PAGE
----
Operational windows (windows that you’re able to open) work in a variety of ways.

Here are some examples:

  • Casement
  • Awning
  • Sliders
  • Tilt & Turn
  • Single Hung
  • Double Hung

Casement & Awning

Awning Vs. Casement window - best passive house windows.
Awning Vs. Casement Window.
Image Source: Brennan

Also known as “crank” windows, both of these window types make use of a cranking mechanism to open.

Casement windows have a hinge at the side of their structure and open outward, to the left or to the right. This design suits an opening where the height is greater than the width of the space.

Awning windows, on the other hand, have a hinge at the top of their structure. As such, you will use these for openings where the width is greater than the height of the space.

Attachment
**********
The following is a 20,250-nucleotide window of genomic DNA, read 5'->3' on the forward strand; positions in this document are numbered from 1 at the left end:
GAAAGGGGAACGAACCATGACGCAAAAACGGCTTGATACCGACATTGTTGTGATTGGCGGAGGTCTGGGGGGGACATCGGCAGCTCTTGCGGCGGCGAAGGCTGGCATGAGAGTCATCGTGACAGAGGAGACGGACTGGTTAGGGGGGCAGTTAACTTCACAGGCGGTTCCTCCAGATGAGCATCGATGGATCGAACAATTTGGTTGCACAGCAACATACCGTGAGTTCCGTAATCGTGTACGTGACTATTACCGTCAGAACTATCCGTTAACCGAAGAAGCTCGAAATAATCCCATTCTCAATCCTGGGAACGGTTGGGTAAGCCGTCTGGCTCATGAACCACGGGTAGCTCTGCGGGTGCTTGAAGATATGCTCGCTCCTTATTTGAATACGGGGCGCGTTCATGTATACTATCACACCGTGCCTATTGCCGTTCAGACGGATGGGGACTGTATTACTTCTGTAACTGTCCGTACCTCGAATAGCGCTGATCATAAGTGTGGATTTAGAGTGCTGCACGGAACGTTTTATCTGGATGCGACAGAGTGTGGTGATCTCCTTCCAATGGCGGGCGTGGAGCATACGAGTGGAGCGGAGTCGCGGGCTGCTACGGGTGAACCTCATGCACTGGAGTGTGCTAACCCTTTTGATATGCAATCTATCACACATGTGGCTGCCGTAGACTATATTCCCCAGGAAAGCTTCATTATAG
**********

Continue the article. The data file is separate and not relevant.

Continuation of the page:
Whichever style you feel suits your home best, both of these windows will provide you with a tighter, well-insulated seal due to their locking mechanism.

Sliders

Passive House Certified Vinyl Lift Slide Door - the best passive house windows.
Passive House Certified Vinyl Lift Slide Door.
Image Source: Westeck Windows & Doors

This type of window relies on a horizontal design with sashes that slide back and forth rather than up and down like more traditional windows. If you were to turn this design on to its side, it’d look very similar in nature to a double-hung window.

Tilt & Turn

Tilt & Turn Window.

A tilt and turn window is a functional European-style window design.